Vote John Moloney for PCS Deputy General Secretary

Published on: Fri, 13/03/2009 - 08:49

The coming election for Deputy General Secretary of the civil service union PCS will be a choice between the old centre-right of the union and a candidate, AWL member John Moloney, backed by the Independent Left.

The PCS union “machine”, though on paper left wing — dominated by the Socialist Party — will be backing the centre-right candidate, Hugh Lanning.

Lanning was the right-wing candidate defeated by left-winger Mark Serwotka in PCS's 2000 general election campaign. Since then he has got the deputy general secretary job — he is running for re-election — and worked closely with the union

What “quantitative easing” means

Published on: Fri, 13/03/2009 - 08:47
Author

Martin Thomas

The Bank of England’s move in early March to a new monetary tactic — “quantitative easing” — came alongside much economic-disaster news.

The banks “bailed out” so lavishly last year still need more bailing out. Lloyds TSB, which was supposed to be a “strong” bank capable of saving HBOS by buying it out with Government aid, turns out to be as much a basket case as any other.

In the USA, giants like Citigroup are in deep trouble, and conservative politicians talk about nationalisation.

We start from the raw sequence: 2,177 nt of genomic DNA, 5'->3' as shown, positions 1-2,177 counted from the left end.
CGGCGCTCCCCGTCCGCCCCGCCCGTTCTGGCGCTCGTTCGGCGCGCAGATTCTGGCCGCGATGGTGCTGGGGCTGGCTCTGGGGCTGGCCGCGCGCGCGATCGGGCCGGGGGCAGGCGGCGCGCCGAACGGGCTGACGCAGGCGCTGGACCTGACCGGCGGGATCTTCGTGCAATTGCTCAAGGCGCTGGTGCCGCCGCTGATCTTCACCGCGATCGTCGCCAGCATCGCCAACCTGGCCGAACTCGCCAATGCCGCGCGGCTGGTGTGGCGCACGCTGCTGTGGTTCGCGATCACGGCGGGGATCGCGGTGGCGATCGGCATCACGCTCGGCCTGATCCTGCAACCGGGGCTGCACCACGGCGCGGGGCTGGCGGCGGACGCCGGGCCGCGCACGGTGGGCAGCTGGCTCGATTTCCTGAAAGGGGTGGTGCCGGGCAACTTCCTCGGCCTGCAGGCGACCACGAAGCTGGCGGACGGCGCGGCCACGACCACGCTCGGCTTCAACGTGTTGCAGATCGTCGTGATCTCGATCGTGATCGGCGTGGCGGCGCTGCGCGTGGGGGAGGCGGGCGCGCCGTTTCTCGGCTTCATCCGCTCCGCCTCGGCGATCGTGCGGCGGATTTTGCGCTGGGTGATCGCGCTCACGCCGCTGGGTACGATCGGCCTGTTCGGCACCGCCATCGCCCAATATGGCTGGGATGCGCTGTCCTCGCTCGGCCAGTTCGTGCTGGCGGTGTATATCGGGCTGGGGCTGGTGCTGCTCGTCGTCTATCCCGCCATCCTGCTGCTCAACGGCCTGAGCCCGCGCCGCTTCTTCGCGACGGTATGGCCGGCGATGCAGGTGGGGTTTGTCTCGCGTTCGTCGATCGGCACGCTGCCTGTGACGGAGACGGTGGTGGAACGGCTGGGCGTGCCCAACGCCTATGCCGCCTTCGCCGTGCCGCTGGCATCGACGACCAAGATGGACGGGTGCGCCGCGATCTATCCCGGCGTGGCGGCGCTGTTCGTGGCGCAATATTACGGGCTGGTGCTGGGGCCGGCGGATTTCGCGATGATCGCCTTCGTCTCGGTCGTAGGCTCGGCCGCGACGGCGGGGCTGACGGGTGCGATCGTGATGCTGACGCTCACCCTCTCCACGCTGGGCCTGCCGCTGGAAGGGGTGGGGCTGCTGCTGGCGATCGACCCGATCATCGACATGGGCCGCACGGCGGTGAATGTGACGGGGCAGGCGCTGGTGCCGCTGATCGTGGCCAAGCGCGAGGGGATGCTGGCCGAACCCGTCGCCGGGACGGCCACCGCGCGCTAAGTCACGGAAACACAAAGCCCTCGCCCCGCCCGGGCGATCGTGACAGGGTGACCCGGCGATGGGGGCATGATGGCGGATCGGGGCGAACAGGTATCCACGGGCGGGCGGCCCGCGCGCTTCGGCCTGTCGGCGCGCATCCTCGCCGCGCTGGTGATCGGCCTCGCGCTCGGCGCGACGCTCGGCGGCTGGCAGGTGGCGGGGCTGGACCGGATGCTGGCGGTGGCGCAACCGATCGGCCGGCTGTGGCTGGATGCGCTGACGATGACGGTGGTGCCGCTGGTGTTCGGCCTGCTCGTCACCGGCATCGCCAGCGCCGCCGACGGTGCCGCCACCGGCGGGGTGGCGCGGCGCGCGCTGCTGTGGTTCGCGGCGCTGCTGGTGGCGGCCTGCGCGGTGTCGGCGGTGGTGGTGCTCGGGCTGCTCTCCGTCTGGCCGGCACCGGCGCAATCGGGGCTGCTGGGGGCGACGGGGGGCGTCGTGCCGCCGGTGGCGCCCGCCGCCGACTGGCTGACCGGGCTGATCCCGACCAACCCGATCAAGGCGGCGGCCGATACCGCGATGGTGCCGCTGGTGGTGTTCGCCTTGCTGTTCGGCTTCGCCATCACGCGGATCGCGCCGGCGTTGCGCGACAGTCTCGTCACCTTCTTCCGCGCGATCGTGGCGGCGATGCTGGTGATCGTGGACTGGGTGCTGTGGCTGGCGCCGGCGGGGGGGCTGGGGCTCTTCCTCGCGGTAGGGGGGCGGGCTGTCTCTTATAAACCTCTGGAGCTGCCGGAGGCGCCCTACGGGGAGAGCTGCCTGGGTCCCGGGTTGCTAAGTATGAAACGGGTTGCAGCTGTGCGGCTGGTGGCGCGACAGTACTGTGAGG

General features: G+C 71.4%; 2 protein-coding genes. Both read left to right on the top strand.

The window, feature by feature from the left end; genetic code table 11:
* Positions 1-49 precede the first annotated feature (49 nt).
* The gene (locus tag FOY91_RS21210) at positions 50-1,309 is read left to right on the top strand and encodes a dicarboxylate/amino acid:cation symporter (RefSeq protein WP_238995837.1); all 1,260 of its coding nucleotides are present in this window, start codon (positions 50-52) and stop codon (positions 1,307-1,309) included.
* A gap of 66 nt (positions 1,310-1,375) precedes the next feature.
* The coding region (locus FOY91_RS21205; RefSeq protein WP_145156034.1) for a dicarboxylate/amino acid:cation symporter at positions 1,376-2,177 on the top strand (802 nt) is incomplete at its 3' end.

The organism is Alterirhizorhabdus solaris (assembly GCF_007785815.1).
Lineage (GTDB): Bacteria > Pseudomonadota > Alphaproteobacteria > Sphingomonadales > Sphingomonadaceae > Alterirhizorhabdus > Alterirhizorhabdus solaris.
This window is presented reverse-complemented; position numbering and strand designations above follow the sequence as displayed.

World trade has shrunk very rapidly: the Financial Times reported on 8 March that “countries with trade data

For jobs, fight the bosses, not other workers!

Published on: Fri, 13/03/2009 - 08:43

An Appeal by Socialists and Trade Unionists

As the recession brings attacks on jobs, wages and conditions, we are determined to fight back, and to support our fellow workers who do so, for example in the recent engineering construction walkouts.

We demand:

• Jobs for all workers

• Work or full pay

• Pay to be levelled up to the best rates

• Direct recruitment of labour by the companies or by principal contractors, rather than the use of subcontractors, wherever possible

• Union agreements to be enforced without exemptions for contractors

• A register of unemployed union members which companies

Obama sets plans for Iraq pull-out

Published on: Fri, 13/03/2009 - 08:40